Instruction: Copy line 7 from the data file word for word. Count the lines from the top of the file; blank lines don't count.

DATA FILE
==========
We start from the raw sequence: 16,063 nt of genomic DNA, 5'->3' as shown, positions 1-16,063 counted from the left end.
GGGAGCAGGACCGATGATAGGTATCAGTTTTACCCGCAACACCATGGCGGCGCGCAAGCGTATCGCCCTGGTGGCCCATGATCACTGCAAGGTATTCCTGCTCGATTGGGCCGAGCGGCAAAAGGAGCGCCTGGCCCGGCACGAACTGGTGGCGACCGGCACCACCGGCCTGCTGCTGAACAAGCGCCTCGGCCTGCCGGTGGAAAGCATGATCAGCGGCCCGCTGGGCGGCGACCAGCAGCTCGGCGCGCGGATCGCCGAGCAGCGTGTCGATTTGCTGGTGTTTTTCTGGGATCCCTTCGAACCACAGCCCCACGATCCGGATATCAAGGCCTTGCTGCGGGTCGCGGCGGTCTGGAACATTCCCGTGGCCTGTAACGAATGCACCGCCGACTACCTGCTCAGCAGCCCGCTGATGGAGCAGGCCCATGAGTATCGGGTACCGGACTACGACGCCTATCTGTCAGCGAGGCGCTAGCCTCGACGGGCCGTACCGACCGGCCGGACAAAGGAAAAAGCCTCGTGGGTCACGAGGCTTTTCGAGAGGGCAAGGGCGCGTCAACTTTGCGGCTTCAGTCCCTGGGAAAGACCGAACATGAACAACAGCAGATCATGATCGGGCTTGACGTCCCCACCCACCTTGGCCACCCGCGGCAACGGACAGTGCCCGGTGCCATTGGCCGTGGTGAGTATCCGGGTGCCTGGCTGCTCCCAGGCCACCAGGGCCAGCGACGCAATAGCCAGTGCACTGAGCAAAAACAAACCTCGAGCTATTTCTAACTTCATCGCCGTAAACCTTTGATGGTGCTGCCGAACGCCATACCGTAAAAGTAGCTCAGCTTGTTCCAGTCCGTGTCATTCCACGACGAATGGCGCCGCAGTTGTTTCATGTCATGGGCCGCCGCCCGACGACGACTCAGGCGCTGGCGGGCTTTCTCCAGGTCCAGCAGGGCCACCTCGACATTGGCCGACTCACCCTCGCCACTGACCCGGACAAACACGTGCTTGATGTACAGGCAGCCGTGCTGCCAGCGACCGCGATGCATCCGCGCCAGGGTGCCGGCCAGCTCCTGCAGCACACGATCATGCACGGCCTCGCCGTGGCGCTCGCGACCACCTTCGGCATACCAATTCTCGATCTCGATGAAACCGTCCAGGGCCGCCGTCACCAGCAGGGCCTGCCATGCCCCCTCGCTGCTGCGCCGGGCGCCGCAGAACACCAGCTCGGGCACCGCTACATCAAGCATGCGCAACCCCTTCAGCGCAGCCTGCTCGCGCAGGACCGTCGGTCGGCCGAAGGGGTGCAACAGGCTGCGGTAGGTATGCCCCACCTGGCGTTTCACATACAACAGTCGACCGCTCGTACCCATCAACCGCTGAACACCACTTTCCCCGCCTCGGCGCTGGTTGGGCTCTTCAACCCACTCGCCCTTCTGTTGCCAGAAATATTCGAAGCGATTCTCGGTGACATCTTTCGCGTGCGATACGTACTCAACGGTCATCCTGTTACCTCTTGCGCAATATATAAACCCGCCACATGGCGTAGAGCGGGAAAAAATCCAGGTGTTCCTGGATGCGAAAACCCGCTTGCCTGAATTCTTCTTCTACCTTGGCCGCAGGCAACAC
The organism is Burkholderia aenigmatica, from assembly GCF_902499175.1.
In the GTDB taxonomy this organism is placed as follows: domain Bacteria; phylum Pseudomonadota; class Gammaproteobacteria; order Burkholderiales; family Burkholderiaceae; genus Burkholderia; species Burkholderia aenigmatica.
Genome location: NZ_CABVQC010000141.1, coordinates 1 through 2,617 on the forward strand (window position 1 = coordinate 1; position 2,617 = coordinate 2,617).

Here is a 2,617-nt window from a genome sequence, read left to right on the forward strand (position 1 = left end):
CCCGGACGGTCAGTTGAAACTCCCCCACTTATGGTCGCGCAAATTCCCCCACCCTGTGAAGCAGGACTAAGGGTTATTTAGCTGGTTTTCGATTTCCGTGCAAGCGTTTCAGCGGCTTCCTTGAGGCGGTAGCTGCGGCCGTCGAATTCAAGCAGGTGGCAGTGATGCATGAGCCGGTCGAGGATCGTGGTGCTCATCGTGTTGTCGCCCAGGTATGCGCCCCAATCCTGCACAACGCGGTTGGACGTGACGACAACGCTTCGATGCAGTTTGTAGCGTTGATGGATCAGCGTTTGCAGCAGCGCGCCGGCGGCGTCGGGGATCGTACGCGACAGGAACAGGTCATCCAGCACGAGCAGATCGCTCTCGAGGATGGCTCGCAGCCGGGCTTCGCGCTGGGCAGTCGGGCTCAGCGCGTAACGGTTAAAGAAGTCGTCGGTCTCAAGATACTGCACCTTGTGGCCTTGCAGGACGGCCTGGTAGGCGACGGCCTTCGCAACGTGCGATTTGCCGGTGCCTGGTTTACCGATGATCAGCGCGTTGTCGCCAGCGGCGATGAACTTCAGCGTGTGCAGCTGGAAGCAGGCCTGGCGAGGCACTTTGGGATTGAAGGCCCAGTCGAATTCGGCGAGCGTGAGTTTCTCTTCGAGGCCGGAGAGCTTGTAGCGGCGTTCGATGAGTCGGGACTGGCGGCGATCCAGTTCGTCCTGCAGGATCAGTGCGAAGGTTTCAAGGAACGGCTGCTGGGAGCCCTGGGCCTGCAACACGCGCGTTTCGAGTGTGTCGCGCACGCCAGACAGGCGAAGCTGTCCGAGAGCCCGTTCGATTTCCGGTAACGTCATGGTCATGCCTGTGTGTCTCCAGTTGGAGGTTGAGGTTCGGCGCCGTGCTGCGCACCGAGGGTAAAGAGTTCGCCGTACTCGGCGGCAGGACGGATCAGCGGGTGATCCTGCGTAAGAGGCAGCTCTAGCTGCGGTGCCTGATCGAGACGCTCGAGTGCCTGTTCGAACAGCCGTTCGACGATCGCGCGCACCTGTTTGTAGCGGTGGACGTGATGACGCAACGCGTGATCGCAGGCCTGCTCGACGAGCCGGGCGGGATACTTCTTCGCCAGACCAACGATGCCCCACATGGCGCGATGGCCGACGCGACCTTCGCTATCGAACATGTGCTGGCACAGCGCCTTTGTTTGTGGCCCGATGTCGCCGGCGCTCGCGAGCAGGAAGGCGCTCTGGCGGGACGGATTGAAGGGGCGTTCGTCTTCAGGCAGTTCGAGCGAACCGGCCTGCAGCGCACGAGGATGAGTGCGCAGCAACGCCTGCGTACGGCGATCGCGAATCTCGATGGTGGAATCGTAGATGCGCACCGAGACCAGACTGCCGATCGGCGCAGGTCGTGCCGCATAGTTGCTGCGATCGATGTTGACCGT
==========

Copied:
CCCGGACGGTCAGTTGAAACTCCCCCACTTATGGTCGCGCAAATTCCCCCACCCTGTGAAGCAGGACTAAGGGTTATTTAGCTGGTTTTCGATTTCCGTGCAAGCGTTTCAGCGGCTTCCTTGAGGCGGTAGCTGCGGCCGTCGAATTCAAGCAGGTGGCAGTGATGCATGAGCCGGTCGAGGATCGTGGTGCTCATCGTGTTGTCGCCCAGGTATGCGCCCCAATCCTGCACAACGCGGTTGGACGTGACGACAACGCTTCGATGCAGTTTGTAGCGTTGATGGATCAGCGTTTGCAGCAGCGCGCCGGCGGCGTCGGGGATCGTACGCGACAGGAACAGGTCATCCAGCACGAGCAGATCGCTCTCGAGGATGGCTCGCAGCCGGGCTTCGCGCTGGGCAGTCGGGCTCAGCGCGTAACGGTTAAAGAAGTCGTCGGTCTCAAGATACTGCACCTTGTGGCCTTGCAGGACGGCCTGGTAGGCGACGGCCTTCGCAACGTGCGATTTGCCGGTGCCTGGTTTACCGATGATCAGCGCGTTGTCGCCAGCGGCGATGAACTTCAGCGTGTGCAGCTGGAAGCAGGCCTGGCGAGGCACTTTGGGATTGAAGGCCCAGTCGAATTCGGCGAGCGTGAGTTTCTCTTCGAGGCCGGAGAGCTTGTAGCGGCGTTCGATGAGTCGGGACTGGCGGCGATCCAGTTCGTCCTGCAGGATCAGTGCGAAGGTTTCAAGGAACGGCTGCTGGGAGCCCTGGGCCTGCAACACGCGCGTTTCGAGTGTGTCGCGCACGCCAGACAGGCGAAGCTGTCCGAGAGCCCGTTCGATTTCCGGTAACGTCATGGTCATGCCTGTGTGTCTCCAGTTGGAGGTTGAGGTTCGGCGCCGTGCTGCGCACCGAGGGTAAAGAGTTCGCCGTACTCGGCGGCAGGACGGATCAGCGGGTGATCCTGCGTAAGAGGCAGCTCTAGCTGCGGTGCCTGATCGAGACGCTCGAGTGCCTGTTCGAACAGCCGTTCGACGATCGCGCGCACCTGTTTGTAGCGGTGGACGTGATGACGCAACGCGTGATCGCAGGCCTGCTCGACGAGCCGGGCGGGATACTTCTTCGCCAGACCAACGATGCCCCACATGGCGCGATGGCCGACGCGACCTTCGCTATCGAACATGTGCTGGCACAGCGCCTTTGTTTGTGGCCCGATGTCGCCGGCGCTCGCGAGCAGGAAGGCGCTCTGGCGGGACGGATTGAAGGGGCGTTCGTCTTCAGGCAGTTCGAGCGAACCGGCCTGCAGCGCACGAGGATGAGTGCGCAGCAACGCCTGCGTACGGCGATCGCGAATCTCGATGGTGGAATCGTAGATGCGCACCGAGACCAGACTGCCGATCGGCGCAGGTCGTGCCGCATAGTTGCTGCGATCGATGTTGACCGT